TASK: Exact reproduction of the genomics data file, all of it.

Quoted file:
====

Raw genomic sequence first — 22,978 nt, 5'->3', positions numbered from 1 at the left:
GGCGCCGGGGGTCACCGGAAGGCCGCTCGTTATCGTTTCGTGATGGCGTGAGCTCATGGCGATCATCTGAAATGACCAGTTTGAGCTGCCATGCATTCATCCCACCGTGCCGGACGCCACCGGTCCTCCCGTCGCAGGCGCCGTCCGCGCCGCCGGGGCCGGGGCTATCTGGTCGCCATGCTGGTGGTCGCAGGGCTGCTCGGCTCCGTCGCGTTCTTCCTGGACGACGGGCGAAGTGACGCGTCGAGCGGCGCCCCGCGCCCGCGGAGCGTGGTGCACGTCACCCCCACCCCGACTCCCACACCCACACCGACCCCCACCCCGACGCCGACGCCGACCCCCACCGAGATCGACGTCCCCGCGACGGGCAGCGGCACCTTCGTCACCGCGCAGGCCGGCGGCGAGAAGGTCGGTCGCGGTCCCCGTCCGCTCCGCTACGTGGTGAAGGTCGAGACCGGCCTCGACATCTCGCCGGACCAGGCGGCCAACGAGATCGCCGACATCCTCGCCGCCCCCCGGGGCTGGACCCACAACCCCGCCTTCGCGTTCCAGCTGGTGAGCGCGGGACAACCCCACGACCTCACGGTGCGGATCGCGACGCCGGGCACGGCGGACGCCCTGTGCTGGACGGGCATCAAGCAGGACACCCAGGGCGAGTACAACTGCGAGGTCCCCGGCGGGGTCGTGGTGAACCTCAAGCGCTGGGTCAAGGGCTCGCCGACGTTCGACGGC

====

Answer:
Raw genomic sequence first — 22,978 nt, 5'->3', positions numbered from 1 at the left:
GGCGCCGGGGGTCACCGGAAGGCCGCTCGTTATCGTTTCGTGATGGCGTGAGCTCATGGCGATCATCTGAAATGACCAGTTTGAGCTGCCATGCATTCATCCCACCGTGCCGGACGCCACCGGTCCTCCCGTCGCAGGCGCCGTCCGCGCCGCCGGGGCCGGGGCTATCTGGTCGCCATGCTGGTGGTCGCAGGGCTGCTCGGCTCCGTCGCGTTCTTCCTGGACGACGGGCGAAGTGACGCGTCGAGCGGCGCCCCGCGCCCGCGGAGCGTGGTGCACGTCACCCCCACCCCGACTCCCACACCCACACCGACCCCCACCCCGACGCCGACGCCGACCCCCACCGAGATCGACGTCCCCGCGACGGGCAGCGGCACCTTCGTCACCGCGCAGGCCGGCGGCGAGAAGGTCGGTCGCGGTCCCCGTCCGCTCCGCTACGTGGTGAAGGTCGAGACCGGCCTCGACATCTCGCCGGACCAGGCGGCCAACGAGATCGCCGACATCCTCGCCGCCCCCCGGGGCTGGACCCACAACCCCGCCTTCGCGTTCCAGCTGGTGAGCGCGGGACAACCCCACGACCTCACGGTGCGGATCGCGACGCCGGGCACGGCGGACGCCCTGTGCTGGACGGGCATCAAGCAGGACACCCAGGGCGAGTACAACTGCGAGGTCCCCGGCGGGGTCGTGGTGAACCTCAAGCGCTGGGTCAAGGGCTCGCCGACGTTCGACGGC